At first glance, the philosophical quest for coherence and stability sounds reasonable enough. However, abundant resistance arises from all directions to obstruct revisions to self-socio-cultural matters, or to prevent deployment of novel technologies. Prevailing cultural traditions and ideologies (including folk psychologies, common morals, religious traditions, economic and political systems, etc.) mount resistance to modifying conceptions of the human being/society/culture, especially where those conceptions have normative dimensions. Struggles over brain science that might be relevant to sensitive matters such as gender or sexuality, family bonds and roles, personhood status and autonomy (e.g., of the mentally ill or criminals) supply just a few examples. Struggles just as easily erupt over opportunities to utilize novel technologies. On most any issue, opposed positions tend to develop and harden: one camp conservatively rejects using a new technology by appealing to stable tradition, while the other camp progressively recommends a novel social structure made possible by some new technology[17]. Both camps appeal to anything useful at hand, such as moral intuitions, common social standards, cultural norms, and legal rules. Indeed, so many of these are available for recruitment by both sides that neither camp may prevail, resulting in deadlock.

Only where there is wide agreement on priorities would we expect to see somewhat easier convergence on accepting some change in views of the human being, society and culture, and the use of new technologies. Specifically, a society will more quickly and compliantly accept new life technologies when that society is already highly committed to some important goals, such as lifespan extension, mental health, or crime prevention. Where neuroethics is concerned, public justifications for using neurotechnologies to modify physiological functions and behaviors will largely take a ‘socially conventional’ form, as a society appeals to what it considers as valid and binding norms and goals. Without question, social-cultural norms can and do afford a vast amount of practical work and public benefit. In their more rigid form as legal statutes, such norms are often quite proper, and arguably necessary for social order. Prescriptive judgments coalesce into legal and policy regulations as needed.

Neuroethics must pay due attention to cultural traditions, prevailing ideologies, and social conventions. Indeed, much of neuroethics will remain beholden to those powerful sources of norms and ideals, making tacit or explicit appeals to them in the course of urging prescriptive judgments. Yet, however attractive and useful, these normative sources do not supply universally accepted principles – people disagree within societies, societies disagree with each other, and entire cultures gradually change over time. Just because a large part of a society, or much of a culture, happen(s) to prefer things a certain way does not automatically make it right, good, and/or just. What can appear to be the ‘strongest’ ethical arguments are really only locally and modestly prescriptive, and permitting majority-based social standards to speedily decide matters may actually perpetuate deep ethical disagreements rather than resolve them. If philosophical foundations of/for neuroethics remain at this socio-cultural level, argumentative stalemates will be frequent, and even where broad norms weigh in favor of one position, those norms will still be only socio-culturally relative and such positions have no wider ‘objective’ status. Prescriptive neuroethics at its best may remain philosophically fragmented, with an objectively principled neuroethics remaining out of reach. Of course, such a neuroethics would hardly be the only ‘applied’ ethics to be so fragmented – there is a growing recognition of irreducibly pluralistic bioethics in general[1821].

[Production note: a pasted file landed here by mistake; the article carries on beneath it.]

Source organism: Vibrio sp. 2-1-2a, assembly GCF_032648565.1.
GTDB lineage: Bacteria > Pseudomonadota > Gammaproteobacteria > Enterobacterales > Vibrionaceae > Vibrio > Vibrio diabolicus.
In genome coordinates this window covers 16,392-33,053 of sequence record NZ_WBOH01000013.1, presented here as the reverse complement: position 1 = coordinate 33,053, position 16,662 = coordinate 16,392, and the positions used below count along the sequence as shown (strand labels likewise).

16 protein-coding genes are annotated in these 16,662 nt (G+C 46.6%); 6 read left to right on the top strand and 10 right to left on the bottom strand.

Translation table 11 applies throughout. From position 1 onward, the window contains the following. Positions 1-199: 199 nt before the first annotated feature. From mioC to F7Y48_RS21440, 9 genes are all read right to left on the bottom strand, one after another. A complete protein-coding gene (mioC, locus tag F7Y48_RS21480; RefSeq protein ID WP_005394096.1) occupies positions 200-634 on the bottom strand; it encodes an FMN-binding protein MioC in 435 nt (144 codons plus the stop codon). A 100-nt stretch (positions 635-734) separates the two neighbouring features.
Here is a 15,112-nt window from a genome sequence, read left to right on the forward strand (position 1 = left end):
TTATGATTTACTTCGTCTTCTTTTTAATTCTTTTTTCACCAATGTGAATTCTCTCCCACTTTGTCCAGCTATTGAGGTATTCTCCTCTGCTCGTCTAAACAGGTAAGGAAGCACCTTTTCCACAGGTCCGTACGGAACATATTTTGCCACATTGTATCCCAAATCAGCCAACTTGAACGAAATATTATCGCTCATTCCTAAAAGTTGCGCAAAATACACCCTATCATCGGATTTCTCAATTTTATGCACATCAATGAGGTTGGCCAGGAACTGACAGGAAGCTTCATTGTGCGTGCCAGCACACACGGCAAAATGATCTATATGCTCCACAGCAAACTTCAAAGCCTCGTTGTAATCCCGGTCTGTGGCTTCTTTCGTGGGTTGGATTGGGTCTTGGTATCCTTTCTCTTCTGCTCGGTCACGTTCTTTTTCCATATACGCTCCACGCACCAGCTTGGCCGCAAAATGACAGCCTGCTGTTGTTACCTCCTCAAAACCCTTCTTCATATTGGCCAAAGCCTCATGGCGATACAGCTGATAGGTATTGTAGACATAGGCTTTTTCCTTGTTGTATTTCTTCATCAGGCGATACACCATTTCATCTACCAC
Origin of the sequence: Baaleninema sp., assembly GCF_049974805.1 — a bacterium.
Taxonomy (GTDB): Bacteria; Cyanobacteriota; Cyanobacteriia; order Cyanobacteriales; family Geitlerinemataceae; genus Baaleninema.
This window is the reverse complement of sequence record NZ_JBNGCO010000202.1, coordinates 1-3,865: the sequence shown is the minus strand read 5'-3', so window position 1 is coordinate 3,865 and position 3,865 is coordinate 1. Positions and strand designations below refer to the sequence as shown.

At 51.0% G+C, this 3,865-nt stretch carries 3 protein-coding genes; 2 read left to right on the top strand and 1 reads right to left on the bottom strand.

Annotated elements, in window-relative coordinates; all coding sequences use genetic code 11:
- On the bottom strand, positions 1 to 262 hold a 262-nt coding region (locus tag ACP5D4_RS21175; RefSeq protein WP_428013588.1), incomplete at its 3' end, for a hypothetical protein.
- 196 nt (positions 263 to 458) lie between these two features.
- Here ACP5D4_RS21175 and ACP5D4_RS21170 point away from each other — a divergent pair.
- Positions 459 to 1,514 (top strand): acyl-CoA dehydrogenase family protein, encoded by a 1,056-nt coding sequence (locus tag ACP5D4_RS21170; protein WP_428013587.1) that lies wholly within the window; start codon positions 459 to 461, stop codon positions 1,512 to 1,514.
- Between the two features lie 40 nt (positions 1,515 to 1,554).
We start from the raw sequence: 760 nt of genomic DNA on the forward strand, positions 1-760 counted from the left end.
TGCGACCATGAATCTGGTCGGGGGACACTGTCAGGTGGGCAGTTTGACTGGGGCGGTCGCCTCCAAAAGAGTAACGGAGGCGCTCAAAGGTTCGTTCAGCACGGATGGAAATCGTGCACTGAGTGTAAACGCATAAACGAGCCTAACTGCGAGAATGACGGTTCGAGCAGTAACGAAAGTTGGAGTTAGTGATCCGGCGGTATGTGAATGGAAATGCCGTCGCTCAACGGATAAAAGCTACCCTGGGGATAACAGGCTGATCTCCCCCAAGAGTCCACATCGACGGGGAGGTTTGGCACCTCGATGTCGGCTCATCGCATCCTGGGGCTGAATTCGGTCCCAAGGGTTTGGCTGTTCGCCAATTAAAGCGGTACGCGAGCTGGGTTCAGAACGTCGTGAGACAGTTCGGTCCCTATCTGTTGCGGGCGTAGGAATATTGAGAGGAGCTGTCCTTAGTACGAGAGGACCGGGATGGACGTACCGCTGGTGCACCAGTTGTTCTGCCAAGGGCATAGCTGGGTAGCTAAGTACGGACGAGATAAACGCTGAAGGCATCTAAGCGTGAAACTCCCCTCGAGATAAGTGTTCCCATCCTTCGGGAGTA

Offers to rescue neuroethics (and bioethics) from this fragmented situation have been offered from those claiming that there are universally valid norms for all humanity. Theologically inspired offers rarely comport well with the scientific worldview, but even if that clash could be overcome, religious traditions tend to disagree with each other over ethics as much as cultures do. The naturalistically-minded philosophers among the theological community often appeal to preserving ‘humanity’, ‘human nature’, ‘human virtues’, and the like. Their naturalism, however, prevents this strategy from rising above conventionality as much as hoped. In this Darwinian age, such essentialist appeals can only amount to aggregating nicer humans into one set and pointing to what many of us happen to be doing well[2224]. For example, repudiations of futurist plans of trans-humanist agendas and post-humanisms typically make claims that either amount to “what humans have been doing as morally right is a path from which no one should stray,” or “matters should they remain as they have been.” (That is why the divergent values of some future ‘post-human’ society are typically disregarded by such conservative arguments.) Promoters of trans-humanism and post-humanism are quite capable of appealing to selected ‘universal’ norms of humanity as well, but closer examination of this strategy exposes how these norms tend to be conveniently pre-selected from special phases of civilization and then ‘discerned’ within all humanity[25].